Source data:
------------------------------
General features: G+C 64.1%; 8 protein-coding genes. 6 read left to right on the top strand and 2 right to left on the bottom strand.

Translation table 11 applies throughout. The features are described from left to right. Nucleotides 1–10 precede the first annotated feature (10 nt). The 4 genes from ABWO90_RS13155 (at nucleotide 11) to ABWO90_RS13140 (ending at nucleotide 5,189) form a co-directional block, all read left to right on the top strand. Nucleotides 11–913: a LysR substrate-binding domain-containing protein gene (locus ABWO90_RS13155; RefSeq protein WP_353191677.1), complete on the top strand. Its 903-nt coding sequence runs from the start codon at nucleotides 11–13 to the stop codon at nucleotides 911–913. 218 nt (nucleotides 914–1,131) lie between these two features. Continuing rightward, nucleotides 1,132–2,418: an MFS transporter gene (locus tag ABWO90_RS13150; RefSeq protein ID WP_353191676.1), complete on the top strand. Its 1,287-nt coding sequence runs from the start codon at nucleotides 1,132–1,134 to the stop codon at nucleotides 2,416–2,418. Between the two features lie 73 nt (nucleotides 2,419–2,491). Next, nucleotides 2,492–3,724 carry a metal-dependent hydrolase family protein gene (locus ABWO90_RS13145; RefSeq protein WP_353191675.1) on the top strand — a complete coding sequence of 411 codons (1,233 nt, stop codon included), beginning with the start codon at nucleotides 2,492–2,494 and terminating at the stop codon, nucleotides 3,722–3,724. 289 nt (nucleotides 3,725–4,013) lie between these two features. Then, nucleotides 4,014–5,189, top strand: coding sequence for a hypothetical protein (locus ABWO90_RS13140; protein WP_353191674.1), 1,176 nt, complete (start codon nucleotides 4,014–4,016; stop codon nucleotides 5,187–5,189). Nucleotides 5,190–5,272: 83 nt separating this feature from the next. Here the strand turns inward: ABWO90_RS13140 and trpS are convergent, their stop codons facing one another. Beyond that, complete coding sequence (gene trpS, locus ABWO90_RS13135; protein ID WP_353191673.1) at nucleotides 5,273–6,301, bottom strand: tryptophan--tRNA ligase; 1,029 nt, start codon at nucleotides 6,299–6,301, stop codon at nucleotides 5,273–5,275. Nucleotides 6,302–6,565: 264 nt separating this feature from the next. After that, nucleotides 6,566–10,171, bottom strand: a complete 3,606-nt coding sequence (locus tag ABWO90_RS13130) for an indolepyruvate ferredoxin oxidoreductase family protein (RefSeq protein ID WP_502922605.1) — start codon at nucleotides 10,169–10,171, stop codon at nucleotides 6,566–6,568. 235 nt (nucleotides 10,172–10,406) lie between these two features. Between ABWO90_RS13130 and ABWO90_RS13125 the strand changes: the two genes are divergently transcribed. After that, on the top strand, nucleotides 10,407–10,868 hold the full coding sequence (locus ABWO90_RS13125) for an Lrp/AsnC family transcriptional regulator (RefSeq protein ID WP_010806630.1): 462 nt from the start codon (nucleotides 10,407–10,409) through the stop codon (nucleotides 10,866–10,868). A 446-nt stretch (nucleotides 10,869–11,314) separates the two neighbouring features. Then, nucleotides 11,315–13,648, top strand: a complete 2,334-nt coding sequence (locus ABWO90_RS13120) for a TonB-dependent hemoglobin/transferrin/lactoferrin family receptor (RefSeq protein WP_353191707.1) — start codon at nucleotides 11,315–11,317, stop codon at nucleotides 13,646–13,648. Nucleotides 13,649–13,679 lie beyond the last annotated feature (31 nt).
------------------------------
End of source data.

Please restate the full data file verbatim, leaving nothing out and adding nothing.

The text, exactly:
General features: G+C 64.1%; 8 protein-coding genes. 6 read left to right on the top strand and 2 right to left on the bottom strand.

Translation table 11 applies throughout. The features are described from left to right. Nucleotides 1–10 precede the first annotated feature (10 nt). The 4 genes from ABWO90_RS13155 (at nucleotide 11) to ABWO90_RS13140 (ending at nucleotide 5,189) form a co-directional block, all read left to right on the top strand. Nucleotides 11–913: a LysR substrate-binding domain-containing protein gene (locus ABWO90_RS13155; RefSeq protein WP_353191677.1), complete on the top strand. Its 903-nt coding sequence runs from the start codon at nucleotides 11–13 to the stop codon at nucleotides 911–913. 218 nt (nucleotides 914–1,131) lie between these two features. Continuing rightward, nucleotides 1,132–2,418: an MFS transporter gene (locus tag ABWO90_RS13150; RefSeq protein ID WP_353191676.1), complete on the top strand. Its 1,287-nt coding sequence runs from the start codon at nucleotides 1,132–1,134 to the stop codon at nucleotides 2,416–2,418. Between the two features lie 73 nt (nucleotides 2,419–2,491). Next, nucleotides 2,492–3,724 carry a metal-dependent hydrolase family protein gene (locus ABWO90_RS13145; RefSeq protein WP_353191675.1) on the top strand — a complete coding sequence of 411 codons (1,233 nt, stop codon included), beginning with the start codon at nucleotides 2,492–2,494 and terminating at the stop codon, nucleotides 3,722–3,724. 289 nt (nucleotides 3,725–4,013) lie between these two features. Then, nucleotides 4,014–5,189, top strand: coding sequence for a hypothetical protein (locus ABWO90_RS13140; protein WP_353191674.1), 1,176 nt, complete (start codon nucleotides 4,014–4,016; stop codon nucleotides 5,187–5,189). Nucleotides 5,190–5,272: 83 nt separating this feature from the next. Here the strand turns inward: ABWO90_RS13140 and trpS are convergent, their stop codons facing one another. Beyond that, complete coding sequence (gene trpS, locus ABWO90_RS13135; protein ID WP_353191673.1) at nucleotides 5,273–6,301, bottom strand: tryptophan--tRNA ligase; 1,029 nt, start codon at nucleotides 6,299–6,301, stop codon at nucleotides 5,273–5,275. Nucleotides 6,302–6,565: 264 nt separating this feature from the next. After that, nucleotides 6,566–10,171, bottom strand: a complete 3,606-nt coding sequence (locus tag ABWO90_RS13130) for an indolepyruvate ferredoxin oxidoreductase family protein (RefSeq protein ID WP_502922605.1) — start codon at nucleotides 10,169–10,171, stop codon at nucleotides 6,566–6,568. 235 nt (nucleotides 10,172–10,406) lie between these two features. Between ABWO90_RS13130 and ABWO90_RS13125 the strand changes: the two genes are divergently transcribed. After that, on the top strand, nucleotides 10,407–10,868 hold the full coding sequence (locus ABWO90_RS13125) for an Lrp/AsnC family transcriptional regulator (RefSeq protein ID WP_010806630.1): 462 nt from the start codon (nucleotides 10,407–10,409) through the stop codon (nucleotides 10,866–10,868). A 446-nt stretch (nucleotides 10,869–11,314) separates the two neighbouring features. Then, nucleotides 11,315–13,648, top strand: a complete 2,334-nt coding sequence (locus ABWO90_RS13120) for a TonB-dependent hemoglobin/transferrin/lactoferrin family receptor (RefSeq protein WP_353191707.1) — start codon at nucleotides 11,315–11,317, stop codon at nucleotides 13,646–13,648. Nucleotides 13,649–13,679 lie beyond the last annotated feature (31 nt).